Binge-Worthy Netflix Indulgence: Mad Men

Hi all,

I’m Shelby and welcome to my first AreaVoices Dandy Distractions blog post.  As you can see in my “About” tab on the right, I’m all about movies, music, books, and TV, so I decided to write a blog dedicated to reviewing and being real.  Let’s be honest, those reviews that drop big vocabulary like it’s nothing and critique seemingly abstract filming aspects that a layperson would know nothing about aren’t any fun to read unless you were a film major in college.  I want my reviews to feel like talking to your friend.  Don’t be afraid of leaving comments on your thoughts too!  Without further ado, my first review is on the TV series (and popular Netflix marathon-ing option) Mad Men.

I started this series late on Netflix and binge watched with my boyfriend every chance we got.  We finished six and a half seasons in just a few short months and annoyingly, the last half of the last season wasn’t on Netflix yet as it had just aired its finale on real time TV.  We waited awhile and I bought the last half of the last season on DVD on Black Friday this year.  We finished the last seven episodes in about three sittings.

I hated the storyline at first; men (and only men) in advertising in the early 1960s were getting away with anything and everything because they had status, wealth, and power.  A few characters seemed promising, but most seemed like horrible people in what they did and how they did it.  Seeing this storyline that seemed to glorify the age when men could do whatever and women were only in the working world to be looked at as playthings or to do the busy secretary work kind of made me shy away from wanting to continue the series; even if I do like shows where bad guys are the main characters (Game of Thrones or Breaking Bad anyone?), this just seemed over the top for the message they seemed to be trying to put across.  Alas, I was sucked in because it was true to the time the show was based on.  The clothes!  The music!  The props and backdrop visuals!  It was all so 60s and I wanted to see more.  And then the women in the series came in with a bang and I was hooked.

The character Peggy Olson is such a badass throughout this entire series.  She is who girls everywhere should look up to.  She can have it all, just like a man can.  At the beginning of the series, Peggy is fresh out of school and gets herself a job as a secretary.  After a few personal and professional mistakes, she catches the eye of those in positions higher than hers after voicing her opinion on a specific job and becomes a copywriter for the elite Sterling Cooper advertising company.  As soon as Peggy’s character was exposed more in the following episodes from that first episode, I could see that the show wasn’t completely promoting sexism because Peggy was persevering.  Elisabeth Moss was incredible in this role and I can’t believe she never won an Emmy for it.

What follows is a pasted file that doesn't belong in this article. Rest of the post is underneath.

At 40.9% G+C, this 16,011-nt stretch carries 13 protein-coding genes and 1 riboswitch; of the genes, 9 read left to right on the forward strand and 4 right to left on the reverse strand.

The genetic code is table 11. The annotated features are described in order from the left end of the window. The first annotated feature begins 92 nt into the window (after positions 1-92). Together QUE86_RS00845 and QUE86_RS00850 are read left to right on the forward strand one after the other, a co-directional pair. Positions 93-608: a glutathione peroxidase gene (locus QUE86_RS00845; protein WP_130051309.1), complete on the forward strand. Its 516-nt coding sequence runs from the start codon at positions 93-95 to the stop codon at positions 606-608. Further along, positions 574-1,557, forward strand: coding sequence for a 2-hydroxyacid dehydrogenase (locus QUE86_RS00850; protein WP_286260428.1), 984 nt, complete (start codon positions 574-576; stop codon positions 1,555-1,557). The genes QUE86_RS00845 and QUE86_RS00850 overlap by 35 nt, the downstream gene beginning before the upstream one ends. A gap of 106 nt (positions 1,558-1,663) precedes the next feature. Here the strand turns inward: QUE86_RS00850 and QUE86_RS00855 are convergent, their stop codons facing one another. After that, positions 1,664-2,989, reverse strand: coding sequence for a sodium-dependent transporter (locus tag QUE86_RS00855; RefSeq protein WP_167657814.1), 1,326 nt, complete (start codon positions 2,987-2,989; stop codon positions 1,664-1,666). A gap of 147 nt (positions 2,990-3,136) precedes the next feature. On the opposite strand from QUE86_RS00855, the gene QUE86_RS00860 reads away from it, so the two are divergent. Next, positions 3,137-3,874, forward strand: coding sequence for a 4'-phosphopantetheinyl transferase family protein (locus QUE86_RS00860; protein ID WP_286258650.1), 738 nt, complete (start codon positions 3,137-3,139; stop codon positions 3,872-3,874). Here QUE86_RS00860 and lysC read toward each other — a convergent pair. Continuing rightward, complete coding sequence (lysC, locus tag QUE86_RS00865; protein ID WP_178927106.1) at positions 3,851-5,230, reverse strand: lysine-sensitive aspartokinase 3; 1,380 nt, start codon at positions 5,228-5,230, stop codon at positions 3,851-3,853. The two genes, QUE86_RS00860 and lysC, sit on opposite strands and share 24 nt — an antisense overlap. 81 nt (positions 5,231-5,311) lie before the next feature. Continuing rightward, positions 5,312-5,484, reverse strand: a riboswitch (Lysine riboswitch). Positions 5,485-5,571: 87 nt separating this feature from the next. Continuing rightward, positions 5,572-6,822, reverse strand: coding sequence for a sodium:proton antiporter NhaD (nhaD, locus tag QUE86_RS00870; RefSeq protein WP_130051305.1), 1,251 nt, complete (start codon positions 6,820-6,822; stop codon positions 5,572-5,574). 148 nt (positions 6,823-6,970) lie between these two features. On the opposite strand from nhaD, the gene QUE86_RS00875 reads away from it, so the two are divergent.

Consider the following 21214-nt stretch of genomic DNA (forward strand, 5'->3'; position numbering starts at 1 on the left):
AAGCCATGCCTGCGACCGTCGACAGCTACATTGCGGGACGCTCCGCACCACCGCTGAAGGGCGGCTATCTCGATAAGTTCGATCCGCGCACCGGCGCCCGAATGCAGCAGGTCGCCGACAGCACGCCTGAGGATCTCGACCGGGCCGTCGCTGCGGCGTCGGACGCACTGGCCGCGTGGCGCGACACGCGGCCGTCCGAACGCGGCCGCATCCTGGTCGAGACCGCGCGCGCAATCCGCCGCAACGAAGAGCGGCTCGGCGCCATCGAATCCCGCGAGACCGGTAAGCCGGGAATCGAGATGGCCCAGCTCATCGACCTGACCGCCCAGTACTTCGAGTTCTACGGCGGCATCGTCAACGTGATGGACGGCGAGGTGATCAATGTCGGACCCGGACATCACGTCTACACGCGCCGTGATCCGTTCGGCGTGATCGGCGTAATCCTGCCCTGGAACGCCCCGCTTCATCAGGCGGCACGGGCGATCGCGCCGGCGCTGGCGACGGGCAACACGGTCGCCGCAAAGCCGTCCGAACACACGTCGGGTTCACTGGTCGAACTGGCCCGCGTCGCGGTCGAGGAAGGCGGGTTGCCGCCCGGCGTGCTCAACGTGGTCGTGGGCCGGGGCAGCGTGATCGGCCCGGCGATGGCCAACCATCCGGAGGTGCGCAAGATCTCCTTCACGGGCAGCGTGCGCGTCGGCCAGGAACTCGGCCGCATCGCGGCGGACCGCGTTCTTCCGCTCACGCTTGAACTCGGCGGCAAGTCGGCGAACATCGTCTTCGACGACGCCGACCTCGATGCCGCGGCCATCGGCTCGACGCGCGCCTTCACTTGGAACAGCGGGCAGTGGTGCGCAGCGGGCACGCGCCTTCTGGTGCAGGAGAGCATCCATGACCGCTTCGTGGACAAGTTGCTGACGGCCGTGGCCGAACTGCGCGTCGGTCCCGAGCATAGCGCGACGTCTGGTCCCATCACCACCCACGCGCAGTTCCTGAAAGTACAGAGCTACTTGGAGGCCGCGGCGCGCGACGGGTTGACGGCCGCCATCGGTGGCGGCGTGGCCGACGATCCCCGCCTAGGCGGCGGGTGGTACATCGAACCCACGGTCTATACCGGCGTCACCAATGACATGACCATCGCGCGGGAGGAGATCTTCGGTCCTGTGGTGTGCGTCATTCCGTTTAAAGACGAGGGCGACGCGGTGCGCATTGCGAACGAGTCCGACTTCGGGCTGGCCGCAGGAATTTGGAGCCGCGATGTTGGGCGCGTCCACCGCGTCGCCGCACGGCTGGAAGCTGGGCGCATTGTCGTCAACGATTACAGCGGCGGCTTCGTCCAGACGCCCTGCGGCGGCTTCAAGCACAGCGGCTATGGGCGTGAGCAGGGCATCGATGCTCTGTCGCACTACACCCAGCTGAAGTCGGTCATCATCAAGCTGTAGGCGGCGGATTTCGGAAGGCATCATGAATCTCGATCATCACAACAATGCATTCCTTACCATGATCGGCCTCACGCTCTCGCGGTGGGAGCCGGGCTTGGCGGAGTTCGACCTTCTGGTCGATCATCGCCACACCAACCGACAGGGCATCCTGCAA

Another character I loved was Joan Harris.  Even though time and time again Joan is belittled by the men that surround her in the office, she has no problem using her intelligence and wit to get ahead in the dog eat dog world that is advertising in the 1960s.  Also her makeup was always on point.  Christina Hendricks is wonderful at expressing emotion without words and she made a phenomenal Joan.

Hats off to Jon Hamm who has a distinct voice and commanding presence every scene he takes part in (which is basically every other one).  I hated (like really hated) Don Draper as a character, but it takes a good writer to pull off that kind of hate and a good actor to pull off being such an unlikeable person.  Don Draper to his core was internally always a 15 year old boy.  He was smart, followed his instincts, and was charismatic, but nonetheless made some massive mistakes in life because he didn’t really think about consequences.

The series partakes in themes including success, love, happiness, hard work, loss, and coming of age.  Each character seems to really bring something different to the show and even though a lot of them made what I thought were morally bad decisions, the writers wrote scenes that showed why they made those decisions and where that thought process came from, which I found extremely compelling.  Any story, whether it’s a TV show, a movie, a book, etc. can be a good story as long as it has well developed characters.

The show was another impressive product of the AMC channel, which gave us shows like Breaking Bad and The Walking Dead.  Can AMC keep going with the hit shows?  What did you all think of the TV series?  Did you binge watch on Netflix like me?  Or were you a loyal follower from the start? Comment away!

Happy holidays lovelies!

January Jones as Betty Francis, Jon Hamm as Don Draper, Elisabeth Moss as Peggy Olson, Vincent Kartheiser as Pete Campbell, Christina Hendricks as Joan Harris and John Slattery as Roger Sterling - Mad Men _ Season 7B, Gallery _ Photo Credit: Frank Ockenfels 3/AMC
January Jones as Betty Francis, Jon Hamm as Don Draper, Elisabeth Moss as Peggy Olson, Vincent Kartheiser as Pete Campbell, Christina Hendricks as Joan Harris and John Slattery as Roger Sterling – Mad Men _ Season 7B, Gallery _ Photo Credit: Frank Ockenfels 3/AMC